"If somebody throws a tennis ball at you, if you focus on the ball coming towards you, you will always catch it. It’s the same with football"

David Seaman

“Plus it was from Pele and not Peschisolido! When I started playing football I saw it and knew it was some save. He somehow managed to get to the back post and then flicked it up and over the post and bar. I’m sure he didn’t have any gloves on either!”

Finally, David has some valuable advice and insight for any budding young goalkeepers out there now when it comes to learning how to be a shot stopper.

“There’s a set position,” he explains. “If you’re in control, you need to have that position to save any shot or header. If you don’t tell goalkeepers where the ball is going to go, they need to be able to get to low and high shots from one position.

“You don’t know what’s going to happen. If the striker is coming in and is close to you, there’s every chance he’s going to shoot low, so you can maybe prepare yourself for that a bit more. But there’s a set position where you stand with your feet in line with your shoulders, just tilting forward a little bit with your body, and your hands level with your hips.

“It’s important to be on the balls of your feet too, and not on your heels. You need to have that to be able to make any save. You’ve got to be able to make the low saves and the highs. The other key factor is your head. If you can concentrate on the ball and pick it up as quickly as possible, and then keep focusing on it even when it’s been hit, your body will go.

If somebody throws you a tennis ball, if you don’t watch it coming into you, you’ll drop it. If somebody throws it at you, if you focus on the ball coming towards you, you will always catch it. It’s the same with football.

All-time Arsenal great saves 


Bob Wilson

Bob Wilson

Bob Wilson v Manchester United
Arsenal 4, Manchester United 0
Highbury, August 22, 1970
Division One
George Best rarely missed when one-on-one with the ‘keeper, but on this occasion Bob Wilson stopped the Irishman in style. Best had gone clean through, leaving the Arsenal back four in his wake, and the great man attempted to jink past Wilson. The goalkeeper dived bravely at Best’s feet and plucked the ball off his toe. “It was a trademark Wilson save, my speciality,” said the man himself.

David Seaman saves against Sheffield United

David Seaman saves against Sheffield United


David Seaman v Sheff United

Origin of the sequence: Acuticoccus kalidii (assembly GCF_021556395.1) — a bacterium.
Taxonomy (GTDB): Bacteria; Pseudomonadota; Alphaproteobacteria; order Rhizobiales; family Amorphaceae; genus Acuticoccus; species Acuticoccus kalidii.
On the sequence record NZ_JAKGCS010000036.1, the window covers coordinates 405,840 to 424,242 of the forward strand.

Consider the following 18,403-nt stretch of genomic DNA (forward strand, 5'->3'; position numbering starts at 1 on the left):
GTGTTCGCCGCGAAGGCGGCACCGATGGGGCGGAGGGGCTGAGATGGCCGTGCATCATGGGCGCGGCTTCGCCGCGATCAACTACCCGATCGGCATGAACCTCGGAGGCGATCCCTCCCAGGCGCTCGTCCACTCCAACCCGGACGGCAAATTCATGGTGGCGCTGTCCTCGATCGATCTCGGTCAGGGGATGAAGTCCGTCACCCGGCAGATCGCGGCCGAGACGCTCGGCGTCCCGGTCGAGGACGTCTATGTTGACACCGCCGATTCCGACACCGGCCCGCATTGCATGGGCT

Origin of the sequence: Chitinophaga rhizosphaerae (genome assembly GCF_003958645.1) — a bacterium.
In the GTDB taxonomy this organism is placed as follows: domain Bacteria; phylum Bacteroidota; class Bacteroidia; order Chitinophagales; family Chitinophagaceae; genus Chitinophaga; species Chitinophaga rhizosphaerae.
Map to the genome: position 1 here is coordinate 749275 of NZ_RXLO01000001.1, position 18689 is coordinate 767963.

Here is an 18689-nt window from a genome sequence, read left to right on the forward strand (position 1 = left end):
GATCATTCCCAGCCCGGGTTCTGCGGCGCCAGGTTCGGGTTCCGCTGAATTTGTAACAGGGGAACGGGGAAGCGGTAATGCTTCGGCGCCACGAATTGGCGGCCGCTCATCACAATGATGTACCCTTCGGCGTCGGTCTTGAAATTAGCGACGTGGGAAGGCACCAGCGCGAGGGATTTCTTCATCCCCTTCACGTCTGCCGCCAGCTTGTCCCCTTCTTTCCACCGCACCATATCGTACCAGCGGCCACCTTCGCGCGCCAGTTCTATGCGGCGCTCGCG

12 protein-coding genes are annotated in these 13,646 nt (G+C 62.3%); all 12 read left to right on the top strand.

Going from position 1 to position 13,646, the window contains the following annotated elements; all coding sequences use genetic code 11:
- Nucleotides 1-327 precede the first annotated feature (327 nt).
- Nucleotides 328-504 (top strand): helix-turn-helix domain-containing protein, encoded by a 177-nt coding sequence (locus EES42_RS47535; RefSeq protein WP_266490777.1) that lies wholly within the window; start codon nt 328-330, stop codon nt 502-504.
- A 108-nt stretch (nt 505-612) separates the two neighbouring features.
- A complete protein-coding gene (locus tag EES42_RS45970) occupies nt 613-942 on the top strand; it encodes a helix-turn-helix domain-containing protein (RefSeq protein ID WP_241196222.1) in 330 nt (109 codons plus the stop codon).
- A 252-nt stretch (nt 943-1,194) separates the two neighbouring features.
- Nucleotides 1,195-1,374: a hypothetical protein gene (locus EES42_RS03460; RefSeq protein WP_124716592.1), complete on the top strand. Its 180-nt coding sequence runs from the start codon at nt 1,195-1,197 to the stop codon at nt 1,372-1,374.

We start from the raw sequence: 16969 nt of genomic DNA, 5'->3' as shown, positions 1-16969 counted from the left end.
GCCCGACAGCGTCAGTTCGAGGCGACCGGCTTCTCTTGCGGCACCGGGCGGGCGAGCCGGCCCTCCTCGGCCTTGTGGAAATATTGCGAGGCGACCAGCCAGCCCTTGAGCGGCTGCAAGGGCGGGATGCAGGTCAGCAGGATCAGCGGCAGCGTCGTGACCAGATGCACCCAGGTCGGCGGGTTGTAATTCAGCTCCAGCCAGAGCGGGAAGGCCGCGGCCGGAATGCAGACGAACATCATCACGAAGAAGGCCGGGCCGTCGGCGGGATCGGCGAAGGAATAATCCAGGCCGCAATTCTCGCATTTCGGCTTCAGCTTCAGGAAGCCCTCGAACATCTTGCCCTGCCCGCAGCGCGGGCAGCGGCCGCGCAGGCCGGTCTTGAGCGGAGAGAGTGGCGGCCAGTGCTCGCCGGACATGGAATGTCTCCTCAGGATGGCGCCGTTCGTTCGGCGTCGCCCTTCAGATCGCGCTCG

Arsenal 1, Sheffield United 0
Old Trafford, April 13, 2003
FA Cup
Arsenal – chasing a second consecutive double – were indebted to 39-year-old David Seaman’s amazing save to win a close FA Cup semi-final. In what was the veteran’s 1,000th senior appearance, Seaman made a late, match-winning stop when he kept out Paul Peschisolido’s close-range effort. With six minutes to go, Peschisolido looked certain to score when he diverted Carl Asaba’s shot towards goal, but Seaman – off-balance – extended an arm and clawed the ball away from under the bar one-handed.


Jens Lehmann

Jens Lehmann



Jens Lehmann v Villarreal
Villarreal 0, Arsenal 0
El Madrigal, April 25, 2006
UEFA Champions League
The save that sent Arsenal to their first ever Champions League final. The second leg of this Champions League semi-final was still goalless going into the last minute, meaning Arsenal would progress courtesy of the 1-0 Highbury win in the first leg. Then Gael Clichy fouled Jose Mari in the box to give the Spaniards a penalty. Up stepped Juan Roman Riquelme but Jens Lehmann flung himself to his left to deny the Argentine, and book Arsenal’s place in Paris.


Lukasz Fabianski

Lukasz Fabianski

Lukasz Fabianski v Wigan Athletic
Arsenal 3, Wigan Athletic 0
Emirates Stadium, Nov 11, 2008
Carling Cup
Lukasz Fabianski, captaining Arse?ne Wenger’s young side, produced a stunning double-stop in the closing minutes to secure a second successive clean sheet in the competition. The Polish goalkeeper pushed aside a shot from Daniel de Ridder and then showed incredible reflexes and agility to spring up and tip Amr Zaki’s close-range effort onto the underside of the crossbar. Arguably the best save seen at Emirates Stadium to date.


Wojciech Szczesny

Wojciech Szczesny



Wojciech Szczesny v West Bromwich Albion 
West Bromwich Albion 1, Arsenal 1
The Hawthorns, October 6, 2013
Premier League